During the colonial period, British officials allocated neighborhoods to Kenyans according to race and class, with Eastleigh being established in 1921 for Indians and African clerks and shoemakers. Many Somalis found themselves in Kenya in 1925, after the British hived off a chunk of the Jubaland region in modern day southern Somalia to form part of Kenya known as the Northern Frontier District (NFD). The rest of Somalia was ceded to Italy as a reward for its support of the Allies during World War I. But despite recommendations by the British that all regions of East Africa inhabited by Somalis be joined into one country and the desire of NFD residents to join their countrymen in the newly created Somali Republic, the Kenyan nationalists who took over from Britain were unwilling to relinquish the region. NFD residents launched a vigorous campaign to join Somalia through the Northern Province People’s Progressive Party.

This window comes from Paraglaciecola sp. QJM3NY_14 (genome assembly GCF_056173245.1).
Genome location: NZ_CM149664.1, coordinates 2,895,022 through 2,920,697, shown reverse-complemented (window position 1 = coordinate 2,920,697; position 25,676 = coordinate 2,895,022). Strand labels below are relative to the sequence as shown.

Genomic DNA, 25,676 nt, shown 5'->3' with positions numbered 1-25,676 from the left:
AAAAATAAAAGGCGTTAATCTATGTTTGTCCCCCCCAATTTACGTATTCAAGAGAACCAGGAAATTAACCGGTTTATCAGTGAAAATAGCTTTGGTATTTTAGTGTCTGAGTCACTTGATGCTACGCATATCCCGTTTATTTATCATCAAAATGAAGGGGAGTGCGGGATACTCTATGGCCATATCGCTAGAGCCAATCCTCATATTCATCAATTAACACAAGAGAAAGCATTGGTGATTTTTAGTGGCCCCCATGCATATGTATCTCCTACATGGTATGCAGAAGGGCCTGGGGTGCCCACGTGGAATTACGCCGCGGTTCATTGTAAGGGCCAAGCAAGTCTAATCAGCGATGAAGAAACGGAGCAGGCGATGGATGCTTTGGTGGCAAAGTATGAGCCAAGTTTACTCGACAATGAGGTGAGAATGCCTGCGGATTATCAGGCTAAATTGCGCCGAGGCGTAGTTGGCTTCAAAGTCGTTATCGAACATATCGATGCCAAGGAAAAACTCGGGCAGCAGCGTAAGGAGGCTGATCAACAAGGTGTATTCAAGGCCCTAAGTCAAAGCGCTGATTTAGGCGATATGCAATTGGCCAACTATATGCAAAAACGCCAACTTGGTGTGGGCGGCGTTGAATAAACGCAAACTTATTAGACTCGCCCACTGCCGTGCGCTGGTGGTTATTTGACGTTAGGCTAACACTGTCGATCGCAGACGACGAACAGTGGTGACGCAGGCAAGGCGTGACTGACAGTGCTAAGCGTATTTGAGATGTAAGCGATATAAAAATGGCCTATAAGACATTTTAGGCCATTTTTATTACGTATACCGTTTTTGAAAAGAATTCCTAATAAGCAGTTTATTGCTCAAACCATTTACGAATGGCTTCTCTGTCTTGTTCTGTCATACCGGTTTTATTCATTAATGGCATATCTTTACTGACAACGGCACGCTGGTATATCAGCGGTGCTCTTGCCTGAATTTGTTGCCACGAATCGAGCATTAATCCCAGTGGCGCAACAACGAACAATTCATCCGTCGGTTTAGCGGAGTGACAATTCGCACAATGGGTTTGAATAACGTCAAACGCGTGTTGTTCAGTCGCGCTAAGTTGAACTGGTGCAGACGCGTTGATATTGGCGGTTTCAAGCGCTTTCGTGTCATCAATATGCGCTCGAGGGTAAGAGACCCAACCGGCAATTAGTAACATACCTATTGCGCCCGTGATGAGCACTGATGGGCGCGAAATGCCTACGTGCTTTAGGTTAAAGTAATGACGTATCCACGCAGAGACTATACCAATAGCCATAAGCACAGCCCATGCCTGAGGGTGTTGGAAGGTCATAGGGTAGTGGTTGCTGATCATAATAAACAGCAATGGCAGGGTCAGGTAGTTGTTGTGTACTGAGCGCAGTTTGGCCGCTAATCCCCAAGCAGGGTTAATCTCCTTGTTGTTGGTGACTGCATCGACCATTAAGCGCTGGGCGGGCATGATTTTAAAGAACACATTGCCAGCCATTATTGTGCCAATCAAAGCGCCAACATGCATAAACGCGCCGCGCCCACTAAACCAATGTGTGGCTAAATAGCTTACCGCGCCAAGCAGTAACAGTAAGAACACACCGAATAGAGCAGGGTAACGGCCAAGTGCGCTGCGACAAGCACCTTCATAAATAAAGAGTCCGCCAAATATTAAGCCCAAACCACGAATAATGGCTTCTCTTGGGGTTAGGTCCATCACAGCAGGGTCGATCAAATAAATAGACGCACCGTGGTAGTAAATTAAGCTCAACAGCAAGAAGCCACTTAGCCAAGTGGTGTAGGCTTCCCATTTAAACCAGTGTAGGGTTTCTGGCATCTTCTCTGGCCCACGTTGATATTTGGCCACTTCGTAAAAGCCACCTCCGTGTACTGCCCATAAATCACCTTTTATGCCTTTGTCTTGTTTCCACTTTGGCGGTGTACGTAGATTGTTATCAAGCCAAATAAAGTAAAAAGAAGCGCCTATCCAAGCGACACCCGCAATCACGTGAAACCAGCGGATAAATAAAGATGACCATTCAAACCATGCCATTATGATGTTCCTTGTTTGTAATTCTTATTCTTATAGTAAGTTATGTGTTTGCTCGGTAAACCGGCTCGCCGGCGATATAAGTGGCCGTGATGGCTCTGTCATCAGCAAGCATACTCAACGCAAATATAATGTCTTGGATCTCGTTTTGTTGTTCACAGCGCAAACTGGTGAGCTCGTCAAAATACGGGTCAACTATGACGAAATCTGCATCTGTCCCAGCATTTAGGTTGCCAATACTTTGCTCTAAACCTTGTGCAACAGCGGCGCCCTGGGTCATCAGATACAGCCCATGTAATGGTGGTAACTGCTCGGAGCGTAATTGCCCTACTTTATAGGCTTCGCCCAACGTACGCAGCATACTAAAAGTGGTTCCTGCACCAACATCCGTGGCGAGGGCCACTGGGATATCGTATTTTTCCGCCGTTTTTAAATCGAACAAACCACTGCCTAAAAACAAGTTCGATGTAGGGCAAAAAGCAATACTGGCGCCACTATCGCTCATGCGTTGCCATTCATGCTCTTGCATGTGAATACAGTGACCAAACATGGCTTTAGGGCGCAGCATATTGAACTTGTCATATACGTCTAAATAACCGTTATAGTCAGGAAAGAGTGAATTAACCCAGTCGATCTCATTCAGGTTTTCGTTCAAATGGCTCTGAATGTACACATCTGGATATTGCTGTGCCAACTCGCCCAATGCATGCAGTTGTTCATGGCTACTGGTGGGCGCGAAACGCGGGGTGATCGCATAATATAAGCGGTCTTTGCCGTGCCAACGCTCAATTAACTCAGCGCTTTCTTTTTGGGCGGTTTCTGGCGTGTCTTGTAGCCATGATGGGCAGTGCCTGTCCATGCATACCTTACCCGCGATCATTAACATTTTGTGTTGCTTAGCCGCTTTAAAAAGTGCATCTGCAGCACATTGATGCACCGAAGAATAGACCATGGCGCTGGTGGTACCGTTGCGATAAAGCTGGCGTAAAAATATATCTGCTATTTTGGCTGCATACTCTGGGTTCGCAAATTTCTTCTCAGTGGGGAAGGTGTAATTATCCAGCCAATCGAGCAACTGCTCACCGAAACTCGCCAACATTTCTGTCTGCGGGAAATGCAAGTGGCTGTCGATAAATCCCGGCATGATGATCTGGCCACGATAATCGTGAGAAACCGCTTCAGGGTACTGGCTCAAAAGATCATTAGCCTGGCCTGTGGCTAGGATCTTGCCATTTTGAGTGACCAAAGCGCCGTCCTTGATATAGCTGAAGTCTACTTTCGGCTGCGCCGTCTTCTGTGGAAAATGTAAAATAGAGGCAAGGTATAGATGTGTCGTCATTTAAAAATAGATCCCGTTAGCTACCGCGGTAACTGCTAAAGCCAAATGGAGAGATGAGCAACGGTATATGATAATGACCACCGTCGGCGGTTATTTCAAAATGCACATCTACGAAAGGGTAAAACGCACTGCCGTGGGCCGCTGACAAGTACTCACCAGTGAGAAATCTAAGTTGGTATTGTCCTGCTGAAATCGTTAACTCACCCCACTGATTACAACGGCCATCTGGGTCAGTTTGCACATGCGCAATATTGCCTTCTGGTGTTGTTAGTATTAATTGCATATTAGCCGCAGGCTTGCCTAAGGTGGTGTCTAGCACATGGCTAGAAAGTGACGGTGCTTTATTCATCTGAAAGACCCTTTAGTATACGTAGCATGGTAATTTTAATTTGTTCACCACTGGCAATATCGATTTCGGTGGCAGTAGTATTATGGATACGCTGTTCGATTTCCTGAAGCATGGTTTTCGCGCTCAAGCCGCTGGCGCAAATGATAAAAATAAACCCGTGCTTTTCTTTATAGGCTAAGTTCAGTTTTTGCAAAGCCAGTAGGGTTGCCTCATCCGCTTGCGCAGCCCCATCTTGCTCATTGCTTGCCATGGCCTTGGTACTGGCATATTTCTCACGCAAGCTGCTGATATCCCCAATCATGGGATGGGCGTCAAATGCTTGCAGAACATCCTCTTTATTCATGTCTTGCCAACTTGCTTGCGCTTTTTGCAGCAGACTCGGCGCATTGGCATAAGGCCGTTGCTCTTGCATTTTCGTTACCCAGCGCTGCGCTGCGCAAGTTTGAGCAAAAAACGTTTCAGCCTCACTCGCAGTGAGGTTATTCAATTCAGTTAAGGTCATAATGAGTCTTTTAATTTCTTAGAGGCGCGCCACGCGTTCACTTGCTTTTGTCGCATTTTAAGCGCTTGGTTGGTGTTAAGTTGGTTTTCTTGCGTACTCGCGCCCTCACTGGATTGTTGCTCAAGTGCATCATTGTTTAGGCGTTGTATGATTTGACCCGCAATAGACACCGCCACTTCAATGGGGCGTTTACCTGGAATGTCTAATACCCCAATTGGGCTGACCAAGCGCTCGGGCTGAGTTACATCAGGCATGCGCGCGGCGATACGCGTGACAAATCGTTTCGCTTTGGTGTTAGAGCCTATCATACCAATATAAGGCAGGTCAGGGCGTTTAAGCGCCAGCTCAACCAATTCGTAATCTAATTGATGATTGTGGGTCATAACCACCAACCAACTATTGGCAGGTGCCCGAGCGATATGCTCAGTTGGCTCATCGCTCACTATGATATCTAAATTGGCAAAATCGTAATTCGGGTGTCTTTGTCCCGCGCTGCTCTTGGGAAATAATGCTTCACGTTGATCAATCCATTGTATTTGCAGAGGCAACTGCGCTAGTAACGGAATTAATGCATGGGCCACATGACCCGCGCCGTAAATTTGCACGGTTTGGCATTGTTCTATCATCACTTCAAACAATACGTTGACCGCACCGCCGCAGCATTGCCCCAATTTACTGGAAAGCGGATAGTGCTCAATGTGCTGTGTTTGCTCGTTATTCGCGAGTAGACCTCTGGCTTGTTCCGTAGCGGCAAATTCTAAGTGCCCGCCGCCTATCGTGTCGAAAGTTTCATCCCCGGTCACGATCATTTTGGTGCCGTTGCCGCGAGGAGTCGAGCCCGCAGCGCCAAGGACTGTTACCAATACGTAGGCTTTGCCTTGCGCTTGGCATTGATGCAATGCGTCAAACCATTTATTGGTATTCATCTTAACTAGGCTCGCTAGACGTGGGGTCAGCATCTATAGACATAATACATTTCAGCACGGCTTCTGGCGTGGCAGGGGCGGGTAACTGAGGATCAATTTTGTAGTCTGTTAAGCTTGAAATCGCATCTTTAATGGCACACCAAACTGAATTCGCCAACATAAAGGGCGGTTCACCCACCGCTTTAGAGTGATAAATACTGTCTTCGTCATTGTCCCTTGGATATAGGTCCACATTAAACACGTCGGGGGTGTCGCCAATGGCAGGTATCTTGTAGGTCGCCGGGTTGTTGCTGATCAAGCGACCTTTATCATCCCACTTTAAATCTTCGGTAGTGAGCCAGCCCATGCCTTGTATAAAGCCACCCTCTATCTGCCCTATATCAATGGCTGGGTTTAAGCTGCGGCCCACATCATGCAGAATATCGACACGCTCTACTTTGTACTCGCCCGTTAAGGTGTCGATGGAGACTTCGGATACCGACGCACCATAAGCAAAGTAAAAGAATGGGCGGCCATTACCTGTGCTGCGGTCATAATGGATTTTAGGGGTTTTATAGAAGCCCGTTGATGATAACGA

The government of newly independent Kenya brutally crushed the Somali secession efforts during the Shifta War from 1963 to 1967—and it was not the last time Kenya would violently crack down on a Somali population. In 1984, a military operation to disarm members of the Somali Degodia clan led to the seizure of more than 5,000 men who were assembled at the Wagalla Airstrip in Wajir District in NFD. After brutal beatings and torture, more than 3,000 were murdered and many more maimed in what became known as the Wagalla Massacre. The United Nations later described the incident as the worst human rights abuse in Kenya’s history.

Long before the Shifta War and Wagallah, however, Somalis had begun coming to Nairobi from NFD as railway builders and guards of such British Empire figures as Lord Delamere, one of the earliest settlers in Kenya, and Lord Frederick Lugard, who had served as governor of Hong Kong and governor-general of Nigeria. Colonial administrators must have held Somalis in high regard, because they were at first allowed to live in Kileleshwa, near the Europeans’ neighborhood. They were later relocated to Eastleigh, which was known as Kambi ya Somali (Somali Camp) until the arrival of the Royal Air Force (RAF) in the 1930s. The suburb was named Eastleigh, because most of the RAF personnel came from the town of Eastleigh in Hampshire, England.